under a common and separate genus a hierarchy whose members constitute
      a naturally prior and posterior series. Lloyd called such a series a
      P-series and this structure has already been the focus of much research
      on Plotinus' logic.[[5]]

      At any rate, C. focuses on the question of whether or not Plotinus'
      criticisms are unfair, in the sense that he apparently criticizes
      Aristotle based on the principles of a Platonic ontology. (Plotinus
      uses the arguments developed already by Middle Platonists such as
      Lucius and Nicostratus that have been transmitted in Simplicius' own
      commentary and are evidently derived from the Phaedo's two kinds of
      being at 79a6.) What does it mean to criticize Aristotle for not
      recognizing the derivative status of the sensible substance when he is
      exactly questioning this assumption?[[6]] Thus VI.2.7 has Plotinus at
      work on the constitution of the sensible essence, where he focuses on
      the same problems that Aristotle worries about in Metaphysics Zeta:
      what is substance, really? Is it form, matter or a compound or all
      three? Although in VI.1.2 Plotinus does not discuss the Aristotelian
      definition of substance as that which is not said of another and is not
      in another, it is this criterion that helps Plotinus formulate his
      radical critique of Aristotelian essentialism in light of the previous
      traditions, as C. shows. The problem is to distinguish between the way
      that essence is in matter, apparently vitiating the Aristotelian
      definition of substance as that which is not in another, and the way
      that accidents are said to be in their subjects. For Aristotle, only
      some predicates are used in the category of substance; all other
      predicates are accidents. What is the difference between these two
      kinds of predicate? According to C., it is Porphyry who rescues the
      Aristotelian distinction and supplies a vocabulary which is
      subsequently adopted by Neoplatonists working in the Categories
      tradition.

      For Porphyry, there are two senses of "subject,"
      <greek>u(pokei/menon</greek>: the first sense is matter deprived of
      quality. The second sense refers to the subject determined by a common
      quality or particular quality. In other words, there are attributes
      that complete the essence of the proper subject (the subject is already
      potentially what it will be when it acquires the essential attribute
      and so these attributes are distinct from accidents). As Porphyry
      explains in his in cat. 95, 21 (discussed by C. at 74-6),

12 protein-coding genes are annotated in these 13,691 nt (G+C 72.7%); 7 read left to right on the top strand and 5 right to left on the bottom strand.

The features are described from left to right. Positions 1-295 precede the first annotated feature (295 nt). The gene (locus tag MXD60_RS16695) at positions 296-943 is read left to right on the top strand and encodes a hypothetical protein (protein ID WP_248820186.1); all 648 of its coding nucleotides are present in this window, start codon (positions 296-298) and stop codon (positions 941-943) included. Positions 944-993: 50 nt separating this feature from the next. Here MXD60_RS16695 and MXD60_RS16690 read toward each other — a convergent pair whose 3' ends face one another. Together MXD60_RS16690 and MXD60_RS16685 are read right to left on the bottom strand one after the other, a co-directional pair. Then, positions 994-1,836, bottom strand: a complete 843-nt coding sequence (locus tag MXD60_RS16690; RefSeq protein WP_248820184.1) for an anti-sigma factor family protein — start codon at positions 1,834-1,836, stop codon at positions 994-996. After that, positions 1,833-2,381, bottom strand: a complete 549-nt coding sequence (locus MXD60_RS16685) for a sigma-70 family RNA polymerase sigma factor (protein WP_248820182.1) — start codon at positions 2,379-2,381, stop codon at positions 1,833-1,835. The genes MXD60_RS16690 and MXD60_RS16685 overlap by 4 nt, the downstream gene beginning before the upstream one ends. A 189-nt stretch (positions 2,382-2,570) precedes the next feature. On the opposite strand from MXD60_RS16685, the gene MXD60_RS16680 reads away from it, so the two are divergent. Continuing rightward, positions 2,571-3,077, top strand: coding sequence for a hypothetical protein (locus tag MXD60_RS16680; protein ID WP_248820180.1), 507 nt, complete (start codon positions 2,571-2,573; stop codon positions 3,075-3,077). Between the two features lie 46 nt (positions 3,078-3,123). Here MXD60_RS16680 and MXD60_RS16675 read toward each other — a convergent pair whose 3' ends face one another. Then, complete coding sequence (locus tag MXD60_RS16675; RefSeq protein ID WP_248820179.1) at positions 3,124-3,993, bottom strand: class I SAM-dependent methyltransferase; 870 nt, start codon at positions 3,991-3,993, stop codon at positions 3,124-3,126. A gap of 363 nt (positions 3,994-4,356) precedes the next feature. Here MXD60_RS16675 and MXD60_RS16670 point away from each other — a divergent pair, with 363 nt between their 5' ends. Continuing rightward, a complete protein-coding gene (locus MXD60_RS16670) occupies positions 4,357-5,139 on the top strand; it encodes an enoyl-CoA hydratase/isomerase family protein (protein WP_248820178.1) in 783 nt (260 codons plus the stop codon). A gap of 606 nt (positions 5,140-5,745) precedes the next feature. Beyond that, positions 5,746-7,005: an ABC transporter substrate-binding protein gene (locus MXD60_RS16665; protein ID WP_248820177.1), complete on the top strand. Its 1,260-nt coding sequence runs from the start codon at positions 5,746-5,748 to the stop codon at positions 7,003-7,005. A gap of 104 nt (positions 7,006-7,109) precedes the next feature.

Essential qualities are those that are complements of substances.
      Complements are properties the loss of which destroys their subjects.
      Properties that can be gained and lost without the subject being
      destroyed would not be essential. Hence the differentia is included
      under the definition of substance, since it is a complement of
      substance, and the complements of substances are substances.


      More than this specific answer to a Plotinian objection, we find in the
      history of Categories commentaries a defense of Aristotle in which
      Porphyry's solutions become the source of subsequent replies to
      Plotinus, who applied his critique of the Aristotelian Categories
      wrongly. For Porphyry, Aristotle was not talking about the intelligible
      world but just about linguistic expressions that referred to sensible
      substances. Thus C. shows the evolution of a Neoplatonist
      interpretation of Aristotle according to which Aristotle's Categories
      and, with it, his essentialism survive, because fundamentally the
      sensible world can be described only by means of the discursive
      thinking that Aristotle's language in the Categories captures.
      Subsequently Neoplatonists accepted this metaphysical division of labor
      between Aristotelian immanent forms and Platonic transcendent forms and
      in this sense developed their doctrine of harmony. Thus, Simplicius
      writes (p. 2, 26-29), Dexippus the student of Iamblichus also gave a
      concise explanation of Aristotle's book, but he proposed mainly to
      resolve the problems (aporias) raised by Plotinus, which he put forward
      in dialogue form. Dexippus, however, added virtually nothing to the
      considerations of Porphyry and Iamblichus.[[6]]